You have to take into account many factors when you talk about how you did at the Freeheel Life Cup at Grand Targhee. For starters, you have to factor in the nerves. Could I have been any more nervous? I don’t think so.
There I was in my first big mountain telemark competition: I had never skied the mountain. I had one inspection run on the course, but still had only the slightest idea of where the take offs and landings that I wanted to hit were. So forgive me if I drank what was available while waiting for my bib number to be called. At least I had a pair of bomber Bishop 2.0s on my boots. at least I didn;t have to worry about anything breaking.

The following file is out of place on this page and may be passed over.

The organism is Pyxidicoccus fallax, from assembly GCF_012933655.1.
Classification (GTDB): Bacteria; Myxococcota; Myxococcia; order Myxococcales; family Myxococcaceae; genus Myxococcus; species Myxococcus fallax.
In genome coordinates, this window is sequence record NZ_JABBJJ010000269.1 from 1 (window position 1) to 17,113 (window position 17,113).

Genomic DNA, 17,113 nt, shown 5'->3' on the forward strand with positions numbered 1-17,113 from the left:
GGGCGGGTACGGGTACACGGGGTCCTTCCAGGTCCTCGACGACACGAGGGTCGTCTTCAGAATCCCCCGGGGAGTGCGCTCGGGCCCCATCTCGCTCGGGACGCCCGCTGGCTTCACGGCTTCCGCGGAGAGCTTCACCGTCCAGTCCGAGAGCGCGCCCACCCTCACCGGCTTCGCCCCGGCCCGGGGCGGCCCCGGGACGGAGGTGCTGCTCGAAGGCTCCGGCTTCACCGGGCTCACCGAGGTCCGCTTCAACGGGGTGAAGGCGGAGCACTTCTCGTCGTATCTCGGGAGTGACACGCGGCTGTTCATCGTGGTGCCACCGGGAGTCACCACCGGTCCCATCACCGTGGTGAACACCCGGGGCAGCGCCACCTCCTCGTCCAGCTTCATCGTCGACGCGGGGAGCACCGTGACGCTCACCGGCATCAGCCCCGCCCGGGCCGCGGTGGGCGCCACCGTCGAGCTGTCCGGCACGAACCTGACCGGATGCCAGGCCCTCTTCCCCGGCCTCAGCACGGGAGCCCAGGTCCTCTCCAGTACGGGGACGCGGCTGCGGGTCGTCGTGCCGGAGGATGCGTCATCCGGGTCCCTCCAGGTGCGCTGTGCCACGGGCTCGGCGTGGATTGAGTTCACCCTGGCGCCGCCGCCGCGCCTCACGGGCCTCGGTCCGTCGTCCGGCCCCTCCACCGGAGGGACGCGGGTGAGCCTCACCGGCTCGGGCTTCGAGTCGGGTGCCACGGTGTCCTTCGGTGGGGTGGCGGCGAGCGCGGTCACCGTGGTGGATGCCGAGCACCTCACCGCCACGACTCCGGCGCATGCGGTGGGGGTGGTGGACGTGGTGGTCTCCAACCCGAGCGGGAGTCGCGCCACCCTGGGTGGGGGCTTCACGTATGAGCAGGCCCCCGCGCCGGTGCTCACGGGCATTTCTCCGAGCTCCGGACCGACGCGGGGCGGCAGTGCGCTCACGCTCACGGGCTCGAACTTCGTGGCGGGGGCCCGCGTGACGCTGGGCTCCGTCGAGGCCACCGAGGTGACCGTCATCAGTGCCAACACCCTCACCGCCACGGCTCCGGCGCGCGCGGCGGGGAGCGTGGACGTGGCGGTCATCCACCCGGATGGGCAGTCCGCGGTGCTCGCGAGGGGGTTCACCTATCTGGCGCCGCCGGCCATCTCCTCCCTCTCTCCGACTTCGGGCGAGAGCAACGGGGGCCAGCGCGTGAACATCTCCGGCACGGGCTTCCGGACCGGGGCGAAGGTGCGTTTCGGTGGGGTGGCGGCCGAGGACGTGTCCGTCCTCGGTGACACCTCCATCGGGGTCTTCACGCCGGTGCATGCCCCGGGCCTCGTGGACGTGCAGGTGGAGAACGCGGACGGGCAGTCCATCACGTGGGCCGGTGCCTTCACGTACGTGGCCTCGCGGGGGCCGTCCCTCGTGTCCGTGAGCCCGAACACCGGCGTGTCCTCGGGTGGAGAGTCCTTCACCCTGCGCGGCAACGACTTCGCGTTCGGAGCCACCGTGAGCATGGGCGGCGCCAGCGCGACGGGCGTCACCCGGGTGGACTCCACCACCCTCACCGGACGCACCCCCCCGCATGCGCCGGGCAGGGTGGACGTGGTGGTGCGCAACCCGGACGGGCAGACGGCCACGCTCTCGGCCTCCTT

When they called my number it felt totally unexpected. As in, I wasn’t ready to be called. I thought I had more time. But the guy with the radio motioned me forward. “You’re up, buddy.” I stood at the top of the run, looking down, trying to remember where that band of rocks was. Where was that cliff I wanted to hit? My first run was ragged and choppy. I didn’t exactly flail, but I wasn’t pleased with my performance.
But on my second run I found redemption. I pursued the exact same aggressive line as my first, except the second time everything was clean, pure, smooth. Nothing felt rushed. To make this second run happen I had to forget about the first, forget about the feeling of uncertainty, forget about the nerves, forget about the other competitors, forget about the sharky conditions — just stop thinking completely.
Which, like telemark, is easy to do.